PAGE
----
The Gene Ontology project provides controlled vocabularies of defined terms representing gene product properties. These cover three domains: Cellular Component, the parts of a cell or its extracellular environment; Molecular Function, the elemental activities of a gene product at the molecular level, such as binding or catalysis; and Biological Process, operations or sets of molecular events with a defined beginning and end, pertinent to the functioning of integrated living units: cells, tissues, organs, and organisms.
The GO ontology is structured as a directed acyclic graph where each term has defined relationships to one or more other terms in the same domain, and sometimes to other domains. The GO vocabulary is designed to be species-agnostic, and includes terms applicable to prokaryotes and eukaryotes, and single and multicellular organisms.
In an example of GO annotation, the gene product "cytochrome c" can be described by the Molecular Function term "oxidoreductase activity", the Biological Process terms "oxidative phosphorylation" and "induction of cell death", and the Cellular Component terms "mitochondrial matrix" and "mitochondrial inner membrane".
These terms describe a component of a cell that is part of a larger object, such as an anatomical structure (e.g. rough endoplasmic reticulum or nucleus) or a gene product group (e.g. ribosome, proteasome or a protein dimer).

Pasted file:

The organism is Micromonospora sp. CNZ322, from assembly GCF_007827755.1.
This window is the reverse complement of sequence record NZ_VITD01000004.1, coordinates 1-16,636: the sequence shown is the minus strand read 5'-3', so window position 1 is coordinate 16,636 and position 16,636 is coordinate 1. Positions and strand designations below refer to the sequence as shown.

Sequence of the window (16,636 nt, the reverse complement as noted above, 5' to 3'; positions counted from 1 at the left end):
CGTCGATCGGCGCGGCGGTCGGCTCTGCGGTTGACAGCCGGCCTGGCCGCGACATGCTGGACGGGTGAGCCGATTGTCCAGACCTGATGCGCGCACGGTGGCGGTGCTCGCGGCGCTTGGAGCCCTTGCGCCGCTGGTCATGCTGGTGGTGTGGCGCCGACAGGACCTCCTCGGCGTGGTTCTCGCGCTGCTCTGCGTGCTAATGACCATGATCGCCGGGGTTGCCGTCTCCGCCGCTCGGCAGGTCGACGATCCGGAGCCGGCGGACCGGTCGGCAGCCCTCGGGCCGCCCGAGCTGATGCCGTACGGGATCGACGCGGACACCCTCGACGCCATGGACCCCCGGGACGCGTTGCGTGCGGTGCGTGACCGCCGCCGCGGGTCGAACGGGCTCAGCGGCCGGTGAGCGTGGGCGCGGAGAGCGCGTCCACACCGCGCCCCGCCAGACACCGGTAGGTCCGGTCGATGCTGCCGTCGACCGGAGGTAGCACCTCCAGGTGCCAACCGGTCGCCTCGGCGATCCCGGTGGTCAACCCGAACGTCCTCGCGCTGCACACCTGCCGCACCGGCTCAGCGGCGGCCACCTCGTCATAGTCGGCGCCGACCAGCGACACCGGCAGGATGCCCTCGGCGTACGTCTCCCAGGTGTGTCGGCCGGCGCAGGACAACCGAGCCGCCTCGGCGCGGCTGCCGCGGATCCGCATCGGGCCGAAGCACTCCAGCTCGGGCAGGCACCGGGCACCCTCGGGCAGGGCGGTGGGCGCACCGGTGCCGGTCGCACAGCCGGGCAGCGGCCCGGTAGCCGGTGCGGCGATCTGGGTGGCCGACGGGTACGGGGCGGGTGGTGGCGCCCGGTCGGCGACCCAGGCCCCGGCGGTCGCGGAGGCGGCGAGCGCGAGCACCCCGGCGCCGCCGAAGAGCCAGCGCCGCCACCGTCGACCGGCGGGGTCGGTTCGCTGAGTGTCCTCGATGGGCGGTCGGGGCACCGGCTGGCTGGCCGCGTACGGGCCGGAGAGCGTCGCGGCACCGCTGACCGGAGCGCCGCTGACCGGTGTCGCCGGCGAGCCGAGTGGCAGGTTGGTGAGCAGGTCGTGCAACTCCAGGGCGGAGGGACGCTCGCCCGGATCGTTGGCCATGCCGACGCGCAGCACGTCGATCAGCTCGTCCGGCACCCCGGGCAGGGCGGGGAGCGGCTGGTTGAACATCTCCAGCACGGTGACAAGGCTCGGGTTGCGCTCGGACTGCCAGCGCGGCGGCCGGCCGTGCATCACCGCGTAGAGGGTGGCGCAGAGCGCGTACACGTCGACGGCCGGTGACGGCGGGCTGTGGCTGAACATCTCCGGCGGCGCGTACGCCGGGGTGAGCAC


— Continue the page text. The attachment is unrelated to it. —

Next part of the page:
A biological process term describes a series of events accomplished by one or more organized assemblies of molecular functions. Examples of broad biological process terms are "cellular physiological process" or "signal transduction". Examples of more specific terms are "pyrimidine metabolic process" or "alpha-glucoside transport". The general rule to assist in distinguishing between a biological process and a molecular function is that a process must have more than one distinct steps.
A biological process is not equivalent to a pathway. At present, the GO does not try to represent the dynamics or dependencies that would be required to fully describe a pathway.
Molecular function terms describes activities that occur at the molecular level, such as "catalytic activity" or "binding activity". GO molecular function terms represent activities rather than the entities (molecules or complexes) that perform the actions, and do not specify where, when, or in what context the action takes place. Molecular functions generally correspond to activities that can be performed by individual gene products, but some activities are performed by assembled complexes of gene products. Examples of broad functional terms are "catalytic activity" and "transporter activity"; examples of narrower functional terms are "adenylate cyclase activity" or "Toll receptor binding".
It is easy to confuse a gene product name with its molecular function; for that reason GO molecular functions are often appended with the word "activity".